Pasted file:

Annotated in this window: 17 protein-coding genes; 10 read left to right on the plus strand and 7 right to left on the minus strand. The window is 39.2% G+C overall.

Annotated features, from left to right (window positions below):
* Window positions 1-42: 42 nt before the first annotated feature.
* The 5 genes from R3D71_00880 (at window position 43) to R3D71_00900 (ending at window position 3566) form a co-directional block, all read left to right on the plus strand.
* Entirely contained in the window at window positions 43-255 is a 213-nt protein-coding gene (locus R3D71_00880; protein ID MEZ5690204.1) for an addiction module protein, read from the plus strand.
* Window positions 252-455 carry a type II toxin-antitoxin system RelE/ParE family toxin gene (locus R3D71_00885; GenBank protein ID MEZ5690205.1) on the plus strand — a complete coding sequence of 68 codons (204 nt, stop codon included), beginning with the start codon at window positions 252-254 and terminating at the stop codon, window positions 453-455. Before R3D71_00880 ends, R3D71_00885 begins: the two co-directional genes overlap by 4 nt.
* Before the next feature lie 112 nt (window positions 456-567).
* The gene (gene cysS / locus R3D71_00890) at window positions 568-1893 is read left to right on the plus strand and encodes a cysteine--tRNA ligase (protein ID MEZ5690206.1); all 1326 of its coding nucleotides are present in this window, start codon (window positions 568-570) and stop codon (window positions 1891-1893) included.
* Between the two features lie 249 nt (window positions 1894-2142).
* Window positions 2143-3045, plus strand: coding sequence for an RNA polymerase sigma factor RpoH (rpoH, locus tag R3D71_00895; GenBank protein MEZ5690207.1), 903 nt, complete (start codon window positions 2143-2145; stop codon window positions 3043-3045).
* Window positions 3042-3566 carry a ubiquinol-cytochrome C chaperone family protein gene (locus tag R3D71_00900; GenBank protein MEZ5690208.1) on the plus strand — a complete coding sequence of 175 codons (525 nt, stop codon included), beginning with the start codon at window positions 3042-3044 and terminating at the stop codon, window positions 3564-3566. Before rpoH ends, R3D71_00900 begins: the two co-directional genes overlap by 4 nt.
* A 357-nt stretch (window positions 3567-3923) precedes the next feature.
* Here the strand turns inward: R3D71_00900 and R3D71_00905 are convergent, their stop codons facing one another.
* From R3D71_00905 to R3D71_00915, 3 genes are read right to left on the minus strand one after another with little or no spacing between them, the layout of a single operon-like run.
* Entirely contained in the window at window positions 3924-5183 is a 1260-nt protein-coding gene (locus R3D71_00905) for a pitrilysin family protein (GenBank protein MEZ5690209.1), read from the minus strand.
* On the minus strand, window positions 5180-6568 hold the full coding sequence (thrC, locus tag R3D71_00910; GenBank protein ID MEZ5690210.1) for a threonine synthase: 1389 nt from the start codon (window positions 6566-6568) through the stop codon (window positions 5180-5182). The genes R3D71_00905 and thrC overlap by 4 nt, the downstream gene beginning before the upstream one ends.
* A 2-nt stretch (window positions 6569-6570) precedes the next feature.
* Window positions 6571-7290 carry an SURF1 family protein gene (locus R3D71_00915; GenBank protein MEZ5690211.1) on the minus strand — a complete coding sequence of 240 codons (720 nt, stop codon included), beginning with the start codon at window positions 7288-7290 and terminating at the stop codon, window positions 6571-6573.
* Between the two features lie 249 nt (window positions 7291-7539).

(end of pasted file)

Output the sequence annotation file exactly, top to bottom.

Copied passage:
Annotated in this window: 17 protein-coding genes; 10 read left to right on the plus strand and 7 right to left on the minus strand. The window is 39.2% G+C overall.

Annotated features, from left to right (window positions below):
* Window positions 1-42: 42 nt before the first annotated feature.
* The 5 genes from R3D71_00880 (at window position 43) to R3D71_00900 (ending at window position 3566) form a co-directional block, all read left to right on the plus strand.
* Entirely contained in the window at window positions 43-255 is a 213-nt protein-coding gene (locus R3D71_00880; protein ID MEZ5690204.1) for an addiction module protein, read from the plus strand.
* Window positions 252-455 carry a type II toxin-antitoxin system RelE/ParE family toxin gene (locus R3D71_00885; GenBank protein ID MEZ5690205.1) on the plus strand — a complete coding sequence of 68 codons (204 nt, stop codon included), beginning with the start codon at window positions 252-254 and terminating at the stop codon, window positions 453-455. Before R3D71_00880 ends, R3D71_00885 begins: the two co-directional genes overlap by 4 nt.
* Before the next feature lie 112 nt (window positions 456-567).
* The gene (gene cysS / locus R3D71_00890) at window positions 568-1893 is read left to right on the plus strand and encodes a cysteine--tRNA ligase (protein ID MEZ5690206.1); all 1326 of its coding nucleotides are present in this window, start codon (window positions 568-570) and stop codon (window positions 1891-1893) included.
* Between the two features lie 249 nt (window positions 1894-2142).
* Window positions 2143-3045, plus strand: coding sequence for an RNA polymerase sigma factor RpoH (rpoH, locus tag R3D71_00895; GenBank protein MEZ5690207.1), 903 nt, complete (start codon window positions 2143-2145; stop codon window positions 3043-3045).
* Window positions 3042-3566 carry a ubiquinol-cytochrome C chaperone family protein gene (locus tag R3D71_00900; GenBank protein MEZ5690208.1) on the plus strand — a complete coding sequence of 175 codons (525 nt, stop codon included), beginning with the start codon at window positions 3042-3044 and terminating at the stop codon, window positions 3564-3566. Before rpoH ends, R3D71_00900 begins: the two co-directional genes overlap by 4 nt.
* A 357-nt stretch (window positions 3567-3923) precedes the next feature.
* Here the strand turns inward: R3D71_00900 and R3D71_00905 are convergent, their stop codons facing one another.
* From R3D71_00905 to R3D71_00915, 3 genes are read right to left on the minus strand one after another with little or no spacing between them, the layout of a single operon-like run.
* Entirely contained in the window at window positions 3924-5183 is a 1260-nt protein-coding gene (locus R3D71_00905) for a pitrilysin family protein (GenBank protein MEZ5690209.1), read from the minus strand.
* On the minus strand, window positions 5180-6568 hold the full coding sequence (thrC, locus tag R3D71_00910; GenBank protein ID MEZ5690210.1) for a threonine synthase: 1389 nt from the start codon (window positions 6566-6568) through the stop codon (window positions 5180-5182). The genes R3D71_00905 and thrC overlap by 4 nt, the downstream gene beginning before the upstream one ends.
* A 2-nt stretch (window positions 6569-6570) precedes the next feature.
* Window positions 6571-7290 carry an SURF1 family protein gene (locus R3D71_00915; GenBank protein MEZ5690211.1) on the minus strand — a complete coding sequence of 240 codons (720 nt, stop codon included), beginning with the start codon at window positions 7288-7290 and terminating at the stop codon, window positions 6571-6573.
* Between the two features lie 249 nt (window positions 7291-7539).